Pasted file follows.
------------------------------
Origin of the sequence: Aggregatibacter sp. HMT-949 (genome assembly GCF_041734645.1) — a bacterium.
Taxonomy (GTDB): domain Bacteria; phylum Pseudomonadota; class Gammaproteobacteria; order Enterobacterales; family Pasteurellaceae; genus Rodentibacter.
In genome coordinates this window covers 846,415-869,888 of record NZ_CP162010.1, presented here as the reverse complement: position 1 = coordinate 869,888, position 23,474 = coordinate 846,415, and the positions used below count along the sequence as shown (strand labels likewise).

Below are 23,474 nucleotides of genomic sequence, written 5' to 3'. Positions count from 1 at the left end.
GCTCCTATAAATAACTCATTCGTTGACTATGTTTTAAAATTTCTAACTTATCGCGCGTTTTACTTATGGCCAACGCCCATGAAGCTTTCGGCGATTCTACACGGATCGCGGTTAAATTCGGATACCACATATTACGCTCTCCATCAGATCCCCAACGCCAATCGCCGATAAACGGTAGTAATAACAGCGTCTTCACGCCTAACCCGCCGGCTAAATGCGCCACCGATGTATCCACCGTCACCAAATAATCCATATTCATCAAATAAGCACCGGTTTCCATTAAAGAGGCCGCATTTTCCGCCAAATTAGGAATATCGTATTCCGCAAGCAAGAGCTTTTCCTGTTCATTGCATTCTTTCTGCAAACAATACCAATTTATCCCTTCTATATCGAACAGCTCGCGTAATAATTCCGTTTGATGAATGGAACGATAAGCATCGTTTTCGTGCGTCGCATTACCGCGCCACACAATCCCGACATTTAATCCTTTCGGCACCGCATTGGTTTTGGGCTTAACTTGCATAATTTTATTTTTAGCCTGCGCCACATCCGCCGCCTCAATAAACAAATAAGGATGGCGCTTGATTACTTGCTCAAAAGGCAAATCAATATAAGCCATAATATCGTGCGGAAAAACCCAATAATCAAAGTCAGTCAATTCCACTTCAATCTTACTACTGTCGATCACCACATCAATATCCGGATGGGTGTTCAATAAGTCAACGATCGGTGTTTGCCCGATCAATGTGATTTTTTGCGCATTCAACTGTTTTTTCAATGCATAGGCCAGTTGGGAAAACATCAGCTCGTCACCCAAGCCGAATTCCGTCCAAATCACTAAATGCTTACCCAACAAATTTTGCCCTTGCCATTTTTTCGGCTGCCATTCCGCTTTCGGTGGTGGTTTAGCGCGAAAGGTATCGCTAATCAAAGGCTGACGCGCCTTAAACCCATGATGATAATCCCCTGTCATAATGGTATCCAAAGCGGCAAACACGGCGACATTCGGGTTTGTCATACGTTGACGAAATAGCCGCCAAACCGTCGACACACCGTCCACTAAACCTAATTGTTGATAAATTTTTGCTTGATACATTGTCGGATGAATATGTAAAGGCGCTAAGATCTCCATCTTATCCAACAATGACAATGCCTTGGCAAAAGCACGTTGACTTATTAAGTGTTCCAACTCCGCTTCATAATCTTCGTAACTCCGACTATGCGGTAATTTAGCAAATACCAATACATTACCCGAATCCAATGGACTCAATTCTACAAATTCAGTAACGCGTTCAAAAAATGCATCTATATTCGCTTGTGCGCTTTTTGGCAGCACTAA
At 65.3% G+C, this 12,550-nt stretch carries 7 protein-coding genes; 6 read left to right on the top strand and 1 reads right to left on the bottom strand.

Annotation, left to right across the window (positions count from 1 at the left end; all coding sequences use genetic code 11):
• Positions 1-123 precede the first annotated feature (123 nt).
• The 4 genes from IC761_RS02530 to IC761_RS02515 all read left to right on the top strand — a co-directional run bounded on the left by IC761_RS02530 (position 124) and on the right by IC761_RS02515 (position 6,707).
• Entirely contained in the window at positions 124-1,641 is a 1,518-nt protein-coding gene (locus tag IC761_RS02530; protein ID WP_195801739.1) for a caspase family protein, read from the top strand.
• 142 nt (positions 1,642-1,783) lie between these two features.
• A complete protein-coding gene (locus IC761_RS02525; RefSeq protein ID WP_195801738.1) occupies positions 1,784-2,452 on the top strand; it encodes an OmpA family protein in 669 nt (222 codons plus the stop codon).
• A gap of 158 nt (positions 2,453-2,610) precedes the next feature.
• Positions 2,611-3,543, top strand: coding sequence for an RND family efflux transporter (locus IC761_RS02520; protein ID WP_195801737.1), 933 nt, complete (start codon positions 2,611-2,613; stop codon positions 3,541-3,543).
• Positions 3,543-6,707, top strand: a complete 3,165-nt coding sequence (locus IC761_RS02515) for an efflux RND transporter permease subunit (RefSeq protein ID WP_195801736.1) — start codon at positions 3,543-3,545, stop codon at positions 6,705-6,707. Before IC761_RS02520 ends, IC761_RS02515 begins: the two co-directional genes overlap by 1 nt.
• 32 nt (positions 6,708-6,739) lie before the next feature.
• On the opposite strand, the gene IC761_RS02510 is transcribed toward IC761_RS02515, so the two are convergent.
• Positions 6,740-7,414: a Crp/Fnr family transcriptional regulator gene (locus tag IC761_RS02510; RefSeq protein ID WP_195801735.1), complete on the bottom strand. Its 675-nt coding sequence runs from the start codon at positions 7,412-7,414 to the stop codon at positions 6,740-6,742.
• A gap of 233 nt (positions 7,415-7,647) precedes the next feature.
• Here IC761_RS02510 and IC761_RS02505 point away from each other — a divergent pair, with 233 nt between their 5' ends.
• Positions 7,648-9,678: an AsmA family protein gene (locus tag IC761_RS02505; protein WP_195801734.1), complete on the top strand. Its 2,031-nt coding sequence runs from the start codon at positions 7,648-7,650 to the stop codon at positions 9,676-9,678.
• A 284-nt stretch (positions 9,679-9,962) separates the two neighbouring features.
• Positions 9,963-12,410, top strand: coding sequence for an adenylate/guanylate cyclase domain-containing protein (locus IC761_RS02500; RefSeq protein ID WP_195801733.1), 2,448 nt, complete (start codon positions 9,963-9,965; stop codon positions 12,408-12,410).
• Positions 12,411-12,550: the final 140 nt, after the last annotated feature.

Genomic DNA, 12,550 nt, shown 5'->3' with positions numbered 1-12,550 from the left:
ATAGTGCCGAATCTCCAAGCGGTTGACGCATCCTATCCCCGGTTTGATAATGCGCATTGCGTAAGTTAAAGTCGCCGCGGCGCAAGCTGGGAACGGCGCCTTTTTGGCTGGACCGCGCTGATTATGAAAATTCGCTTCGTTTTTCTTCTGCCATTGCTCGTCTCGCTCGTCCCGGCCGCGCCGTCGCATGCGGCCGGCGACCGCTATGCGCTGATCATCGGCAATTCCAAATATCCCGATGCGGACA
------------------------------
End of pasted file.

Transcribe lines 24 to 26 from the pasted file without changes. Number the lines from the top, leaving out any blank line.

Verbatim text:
• Positions 12,411-12,550: the final 140 nt, after the last annotated feature.

Genomic DNA, 12,550 nt, shown 5'->3' with positions numbered 1-12,550 from the left:
ATAGTGCCGAATCTCCAAGCGGTTGACGCATCCTATCCCCGGTTTGATAATGCGCATTGCGTAAGTTAAAGTCGCCGCGGCGCAAGCTGGGAACGGCGCCTTTTTGGCTGGACCGCGCTGATTATGAAAATTCGCTTCGTTTTTCTTCTGCCATTGCTCGTCTCGCTCGTCCCGGCCGCGCCGTCGCATGCGGCCGGCGACCGCTATGCGCTGATCATCGGCAATTCCAAATATCCCGATGCGGACA